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In Chicago, smart city data drives innovation, efficiency

In Chicago, smart city success can be attributed to open data, teamwork and the use of smart city platforms.

Although every city approaches IoT a differently, for Chicago, smart city projects started with and have always been all about the data.

"The city has more than 600 data sets on its open data portal, which relaunched with a more resident-friendly design earlier this year," said Brenna Berman, who was Chicago's CIO for six years, from May 2011 to May 2017.

At that time, Berman left city government to sign on as executive director of City Digital, an urban innovation program that's part of Chicago-based UI Labs. The organization is a public-private partnership that "uses Chicago as a testbed for new, massive, smart city data-driven infrastructure improvements that enhance residents' quality of life and city efficiency," according to the company.

The Windy City's open data portal lets users find city data as well as facts about the neighborhoods, create maps and graphs about the city and download the data for their own analyses. Many of these data sets are updated at least once a day, with some updated several times a day.

"The city started using all that data to drive more efficient and effective services through predictive analytics probably about five years ago," Berman said. "And it applies predictive analytics to just about anything you can think of, from rodent baiting to restaurant inspections to detecting levels of West Nile virus in the lake and the river to elevator inspections."

City Digital's Chicago smart city pilot
This pilot uses sensors to test the effectiveness of a bioswale in preventing flooding in Chicago.

Predictive analytics enables the city to make smarter decisions faster to address a wide range of urban challenges, such as predicting the riskiest restaurants to prioritizing food inspections and forecasting spikes in rodent activity to better prevent rodent outbreaks.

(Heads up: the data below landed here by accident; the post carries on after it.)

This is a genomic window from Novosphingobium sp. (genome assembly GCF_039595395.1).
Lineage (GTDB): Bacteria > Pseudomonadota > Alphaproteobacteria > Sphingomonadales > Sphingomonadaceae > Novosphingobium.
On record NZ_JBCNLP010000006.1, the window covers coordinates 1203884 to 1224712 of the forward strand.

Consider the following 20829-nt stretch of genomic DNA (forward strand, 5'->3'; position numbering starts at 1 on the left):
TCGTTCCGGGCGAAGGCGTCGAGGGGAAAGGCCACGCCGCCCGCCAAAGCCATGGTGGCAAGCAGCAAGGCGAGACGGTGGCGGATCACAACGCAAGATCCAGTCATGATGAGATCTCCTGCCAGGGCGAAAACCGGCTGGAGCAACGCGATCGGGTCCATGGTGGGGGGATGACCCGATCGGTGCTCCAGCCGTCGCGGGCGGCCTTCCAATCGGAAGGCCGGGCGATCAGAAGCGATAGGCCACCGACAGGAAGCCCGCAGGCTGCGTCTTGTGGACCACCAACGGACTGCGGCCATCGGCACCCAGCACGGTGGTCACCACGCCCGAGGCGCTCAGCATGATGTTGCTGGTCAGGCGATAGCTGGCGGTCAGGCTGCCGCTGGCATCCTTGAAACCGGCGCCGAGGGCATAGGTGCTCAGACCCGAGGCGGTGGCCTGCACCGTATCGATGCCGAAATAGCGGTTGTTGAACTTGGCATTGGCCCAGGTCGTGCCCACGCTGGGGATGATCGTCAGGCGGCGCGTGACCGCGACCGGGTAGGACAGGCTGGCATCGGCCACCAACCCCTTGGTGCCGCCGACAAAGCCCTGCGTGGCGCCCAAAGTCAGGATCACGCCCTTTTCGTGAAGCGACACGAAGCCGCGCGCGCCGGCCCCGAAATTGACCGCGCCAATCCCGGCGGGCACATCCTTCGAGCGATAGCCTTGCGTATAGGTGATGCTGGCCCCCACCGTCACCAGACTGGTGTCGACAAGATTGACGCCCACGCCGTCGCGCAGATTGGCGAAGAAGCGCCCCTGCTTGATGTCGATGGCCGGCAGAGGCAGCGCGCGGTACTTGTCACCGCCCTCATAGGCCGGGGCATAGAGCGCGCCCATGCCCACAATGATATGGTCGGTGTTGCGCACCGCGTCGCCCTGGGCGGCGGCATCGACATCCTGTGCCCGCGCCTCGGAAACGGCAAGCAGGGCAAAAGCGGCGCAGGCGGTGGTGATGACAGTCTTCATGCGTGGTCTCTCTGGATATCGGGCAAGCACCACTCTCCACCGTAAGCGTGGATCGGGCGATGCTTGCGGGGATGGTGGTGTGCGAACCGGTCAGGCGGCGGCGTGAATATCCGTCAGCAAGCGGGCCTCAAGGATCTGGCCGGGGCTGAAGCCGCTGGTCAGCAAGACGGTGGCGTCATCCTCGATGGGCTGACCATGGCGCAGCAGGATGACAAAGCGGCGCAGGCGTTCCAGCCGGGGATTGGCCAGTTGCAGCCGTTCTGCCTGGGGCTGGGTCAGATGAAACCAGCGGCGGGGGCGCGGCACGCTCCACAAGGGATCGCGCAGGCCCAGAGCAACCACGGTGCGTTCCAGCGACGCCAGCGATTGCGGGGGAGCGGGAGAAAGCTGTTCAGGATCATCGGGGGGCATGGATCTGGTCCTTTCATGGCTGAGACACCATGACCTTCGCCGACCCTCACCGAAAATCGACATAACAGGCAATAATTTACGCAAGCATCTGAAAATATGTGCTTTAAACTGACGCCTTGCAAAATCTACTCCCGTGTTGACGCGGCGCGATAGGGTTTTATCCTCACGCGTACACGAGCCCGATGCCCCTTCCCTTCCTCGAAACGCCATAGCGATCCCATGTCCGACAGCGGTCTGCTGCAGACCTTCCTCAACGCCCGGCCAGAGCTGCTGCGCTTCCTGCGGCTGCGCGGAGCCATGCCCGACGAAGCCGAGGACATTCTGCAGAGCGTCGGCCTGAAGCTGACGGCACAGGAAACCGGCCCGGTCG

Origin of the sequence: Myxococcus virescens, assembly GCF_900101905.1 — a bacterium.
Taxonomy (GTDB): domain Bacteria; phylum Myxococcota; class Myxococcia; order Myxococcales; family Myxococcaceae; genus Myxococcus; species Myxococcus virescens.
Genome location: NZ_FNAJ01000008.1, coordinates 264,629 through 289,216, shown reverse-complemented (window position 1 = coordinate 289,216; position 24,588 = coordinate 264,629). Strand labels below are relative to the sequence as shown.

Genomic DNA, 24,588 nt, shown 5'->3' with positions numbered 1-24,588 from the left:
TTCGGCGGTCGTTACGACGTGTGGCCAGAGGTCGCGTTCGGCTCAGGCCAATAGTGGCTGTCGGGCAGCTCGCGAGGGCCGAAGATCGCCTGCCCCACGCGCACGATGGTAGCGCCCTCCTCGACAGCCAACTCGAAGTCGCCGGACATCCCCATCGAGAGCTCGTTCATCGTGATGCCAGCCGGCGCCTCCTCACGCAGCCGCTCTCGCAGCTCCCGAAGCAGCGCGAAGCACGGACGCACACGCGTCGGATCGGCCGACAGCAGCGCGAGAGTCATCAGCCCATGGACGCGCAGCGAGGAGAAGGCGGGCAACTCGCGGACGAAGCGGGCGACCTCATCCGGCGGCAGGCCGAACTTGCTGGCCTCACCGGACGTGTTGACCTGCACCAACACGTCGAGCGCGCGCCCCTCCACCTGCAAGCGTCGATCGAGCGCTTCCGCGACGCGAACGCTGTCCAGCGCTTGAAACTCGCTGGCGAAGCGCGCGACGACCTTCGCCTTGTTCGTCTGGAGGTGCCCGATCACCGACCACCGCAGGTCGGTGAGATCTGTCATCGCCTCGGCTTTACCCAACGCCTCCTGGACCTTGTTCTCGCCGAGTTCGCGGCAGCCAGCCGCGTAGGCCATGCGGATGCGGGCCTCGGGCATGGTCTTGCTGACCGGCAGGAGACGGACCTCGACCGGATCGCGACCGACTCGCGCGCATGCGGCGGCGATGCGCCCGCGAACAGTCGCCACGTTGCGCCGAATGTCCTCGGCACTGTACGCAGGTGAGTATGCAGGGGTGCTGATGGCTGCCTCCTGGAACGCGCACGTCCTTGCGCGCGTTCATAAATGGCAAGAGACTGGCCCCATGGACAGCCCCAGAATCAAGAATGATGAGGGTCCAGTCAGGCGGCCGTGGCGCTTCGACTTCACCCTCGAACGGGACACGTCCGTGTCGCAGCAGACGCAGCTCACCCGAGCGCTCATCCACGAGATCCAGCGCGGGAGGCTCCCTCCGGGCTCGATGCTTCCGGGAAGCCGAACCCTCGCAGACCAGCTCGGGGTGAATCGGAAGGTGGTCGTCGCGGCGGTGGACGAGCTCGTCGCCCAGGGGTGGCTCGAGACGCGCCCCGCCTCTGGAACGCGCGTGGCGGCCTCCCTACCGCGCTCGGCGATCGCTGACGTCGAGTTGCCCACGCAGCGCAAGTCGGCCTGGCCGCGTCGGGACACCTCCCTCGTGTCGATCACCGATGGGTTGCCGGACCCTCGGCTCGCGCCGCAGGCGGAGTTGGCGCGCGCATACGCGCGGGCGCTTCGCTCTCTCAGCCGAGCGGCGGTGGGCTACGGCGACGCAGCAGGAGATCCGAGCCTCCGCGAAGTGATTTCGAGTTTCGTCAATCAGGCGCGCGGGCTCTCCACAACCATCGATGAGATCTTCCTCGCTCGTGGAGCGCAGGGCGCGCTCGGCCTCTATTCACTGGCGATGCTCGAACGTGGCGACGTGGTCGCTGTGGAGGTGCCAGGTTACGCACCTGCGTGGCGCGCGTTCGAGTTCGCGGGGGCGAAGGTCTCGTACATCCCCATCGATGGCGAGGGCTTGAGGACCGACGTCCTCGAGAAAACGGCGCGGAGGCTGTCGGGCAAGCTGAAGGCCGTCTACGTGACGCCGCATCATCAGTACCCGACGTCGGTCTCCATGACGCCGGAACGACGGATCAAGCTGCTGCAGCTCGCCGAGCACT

"Then you get to the areas of sensors, which is what most people think about when you say 'smart cities' -- using sensors and secure networks to collect new data," Berman said, noting that " there's probably two groups of projects like that for the city of Chicago: ones that are specific solutions and ones that are platforms that can support more than one solution."

Specific Chicago smart city projects spearheaded by UI Labs have been around using sensors and secure networks and dashboards to address the area's flooding problem. City Digital has assembled technology to enable citywide sustainable stormwater management, Berman said.

The city worked with City Digital and partners such as Microsoft, a local university and a smart startup out of Boston called OptiRTC Inc. to put together sensor networks inside new types of green infrastructure -- things such as permeable pavement in parks and rain gardens.

"These are designed to absorb and hold water to slow down how quickly it gets into the sewer system. Essentially, it extends the reach of our sewer system," she said. "But they're not cheap to install. So, before the city hauled off and spent $50 million on them, which is what was budgeted, it wanted to know how well they work and what kind of green infrastructure solution worked best in what parts of the city and what data and processes the water department needed to manage these solutions."

So, the city deployed six pilots through UI Labs to evaluate those issues and is currently about eight months into the projects.